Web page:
With each new advance in communications technology, educators and society respond in an almost predictable pattern: excitement, exaltation, condemnation. These debates may seem like a by-product of the 21st century. Instead, it is at least 50 years old.
I visited 50 Years of Television: An Exhibition at the National Museum of Singapore and was struck by the comments and quotes taken from the time television was introduced. Two quotes particularly stood out as it beautifully captures the divide:
"Frankly, I can't understand why there's such a clamour for something that has been proved to make people more lazy and children more crazy." - Mrs Lucy Teo, letter to the Singapore Free Press, 25 July 1960
"Tonight might well mark the start of a social and cultural revolution in our lives. If used intelligently and responsibly, television can, far more effectively than any other medium of communication broaden the intellectual horizons of the ordinary man." - S. Rajaratnam, Minister for Culture, 15 February 1963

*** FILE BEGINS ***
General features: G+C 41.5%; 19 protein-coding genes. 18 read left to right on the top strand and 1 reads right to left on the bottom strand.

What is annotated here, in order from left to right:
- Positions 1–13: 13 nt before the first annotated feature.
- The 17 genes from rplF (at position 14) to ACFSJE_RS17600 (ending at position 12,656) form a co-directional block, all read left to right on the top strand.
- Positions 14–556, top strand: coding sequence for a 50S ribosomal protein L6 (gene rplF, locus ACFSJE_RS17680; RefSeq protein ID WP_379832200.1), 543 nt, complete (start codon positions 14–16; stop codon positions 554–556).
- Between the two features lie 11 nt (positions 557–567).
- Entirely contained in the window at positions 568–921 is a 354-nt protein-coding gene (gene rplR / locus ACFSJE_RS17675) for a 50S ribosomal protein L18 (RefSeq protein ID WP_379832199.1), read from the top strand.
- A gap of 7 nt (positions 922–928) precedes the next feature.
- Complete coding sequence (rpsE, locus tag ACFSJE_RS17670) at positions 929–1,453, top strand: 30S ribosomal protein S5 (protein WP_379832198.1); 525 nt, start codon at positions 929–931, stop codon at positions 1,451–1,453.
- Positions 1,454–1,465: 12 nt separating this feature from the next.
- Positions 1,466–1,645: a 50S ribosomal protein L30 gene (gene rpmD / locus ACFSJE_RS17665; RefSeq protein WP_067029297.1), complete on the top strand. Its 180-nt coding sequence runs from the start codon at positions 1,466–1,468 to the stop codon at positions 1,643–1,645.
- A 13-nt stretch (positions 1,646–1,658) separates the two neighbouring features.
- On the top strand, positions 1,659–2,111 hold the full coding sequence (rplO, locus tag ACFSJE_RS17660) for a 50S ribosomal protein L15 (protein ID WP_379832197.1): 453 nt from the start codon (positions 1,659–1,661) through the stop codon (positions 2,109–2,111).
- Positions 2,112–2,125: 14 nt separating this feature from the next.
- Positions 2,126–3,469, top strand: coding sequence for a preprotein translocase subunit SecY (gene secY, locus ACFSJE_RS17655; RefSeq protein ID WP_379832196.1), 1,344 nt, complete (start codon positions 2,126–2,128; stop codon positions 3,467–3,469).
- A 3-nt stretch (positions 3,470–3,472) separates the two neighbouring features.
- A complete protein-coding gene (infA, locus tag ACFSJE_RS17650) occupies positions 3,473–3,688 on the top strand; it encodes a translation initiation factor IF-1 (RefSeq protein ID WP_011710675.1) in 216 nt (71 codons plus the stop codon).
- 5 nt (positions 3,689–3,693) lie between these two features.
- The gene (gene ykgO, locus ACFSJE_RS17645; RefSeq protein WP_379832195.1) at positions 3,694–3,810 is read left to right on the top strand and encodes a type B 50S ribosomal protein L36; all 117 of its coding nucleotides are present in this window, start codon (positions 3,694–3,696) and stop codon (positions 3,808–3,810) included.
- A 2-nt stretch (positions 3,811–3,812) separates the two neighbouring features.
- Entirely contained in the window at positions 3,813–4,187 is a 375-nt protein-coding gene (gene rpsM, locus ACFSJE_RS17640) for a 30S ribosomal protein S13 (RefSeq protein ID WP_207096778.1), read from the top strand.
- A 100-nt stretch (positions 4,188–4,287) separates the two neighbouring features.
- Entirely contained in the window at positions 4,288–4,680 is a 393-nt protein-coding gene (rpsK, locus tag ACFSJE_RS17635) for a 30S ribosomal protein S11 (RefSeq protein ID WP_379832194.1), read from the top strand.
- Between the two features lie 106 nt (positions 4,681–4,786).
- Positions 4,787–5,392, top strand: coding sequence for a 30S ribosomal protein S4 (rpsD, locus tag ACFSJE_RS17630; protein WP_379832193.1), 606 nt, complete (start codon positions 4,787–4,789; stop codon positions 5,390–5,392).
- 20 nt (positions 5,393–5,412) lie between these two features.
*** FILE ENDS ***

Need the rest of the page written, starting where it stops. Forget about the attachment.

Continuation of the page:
Replace 'television' with your favourite piece of hardware or software and it will be evident that both statements ring true today as much as it did then. The truth in both quotes show that technology is just a tool; more important than the tool is how it is used: Is it being used intelligently and responsibly?
"Twenty-five years after the advent of television in this country, its invasion of national life would seem to be almost total. It is not just in every household; it has entered other major precints like Parliament and schools and now the hawker centre." Russell Heng, The Straits Times, 1 May 1988